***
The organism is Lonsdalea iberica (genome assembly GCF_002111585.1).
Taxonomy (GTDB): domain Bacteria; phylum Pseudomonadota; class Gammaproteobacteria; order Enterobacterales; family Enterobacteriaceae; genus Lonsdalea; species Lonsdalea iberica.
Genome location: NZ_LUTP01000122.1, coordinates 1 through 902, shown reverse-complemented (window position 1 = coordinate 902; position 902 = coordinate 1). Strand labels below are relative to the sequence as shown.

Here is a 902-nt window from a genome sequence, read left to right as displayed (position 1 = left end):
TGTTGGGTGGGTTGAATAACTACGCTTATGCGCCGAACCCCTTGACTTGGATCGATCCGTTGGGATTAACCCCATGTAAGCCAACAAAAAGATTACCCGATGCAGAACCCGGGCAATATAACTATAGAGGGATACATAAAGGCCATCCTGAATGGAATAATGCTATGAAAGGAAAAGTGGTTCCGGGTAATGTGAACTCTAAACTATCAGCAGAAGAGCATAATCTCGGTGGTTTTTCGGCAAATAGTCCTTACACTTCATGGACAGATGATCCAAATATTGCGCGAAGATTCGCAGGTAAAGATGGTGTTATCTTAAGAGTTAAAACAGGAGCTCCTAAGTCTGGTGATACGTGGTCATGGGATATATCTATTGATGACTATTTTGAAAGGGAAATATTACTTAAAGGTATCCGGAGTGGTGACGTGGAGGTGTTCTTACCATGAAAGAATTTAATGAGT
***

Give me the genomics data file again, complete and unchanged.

The organism is Lonsdalea iberica (genome assembly GCF_002111585.1).
Taxonomy (GTDB): domain Bacteria; phylum Pseudomonadota; class Gammaproteobacteria; order Enterobacterales; family Enterobacteriaceae; genus Lonsdalea; species Lonsdalea iberica.
Genome location: NZ_LUTP01000122.1, coordinates 1 through 902, shown reverse-complemented (window position 1 = coordinate 902; position 902 = coordinate 1). Strand labels below are relative to the sequence as shown.

Here is a 902-nt window from a genome sequence, read left to right as displayed (position 1 = left end):
TGTTGGGTGGGTTGAATAACTACGCTTATGCGCCGAACCCCTTGACTTGGATCGATCCGTTGGGATTAACCCCATGTAAGCCAACAAAAAGATTACCCGATGCAGAACCCGGGCAATATAACTATAGAGGGATACATAAAGGCCATCCTGAATGGAATAATGCTATGAAAGGAAAAGTGGTTCCGGGTAATGTGAACTCTAAACTATCAGCAGAAGAGCATAATCTCGGTGGTTTTTCGGCAAATAGTCCTTACACTTCATGGACAGATGATCCAAATATTGCGCGAAGATTCGCAGGTAAAGATGGTGTTATCTTAAGAGTTAAAACAGGAGCTCCTAAGTCTGGTGATACGTGGTCATGGGATATATCTATTGATGACTATTTTGAAAGGGAAATATTACTTAAAGGTATCCGGAGTGGTGACGTGGAGGTGTTCTTACCATGAAAGAATTTAATGAGT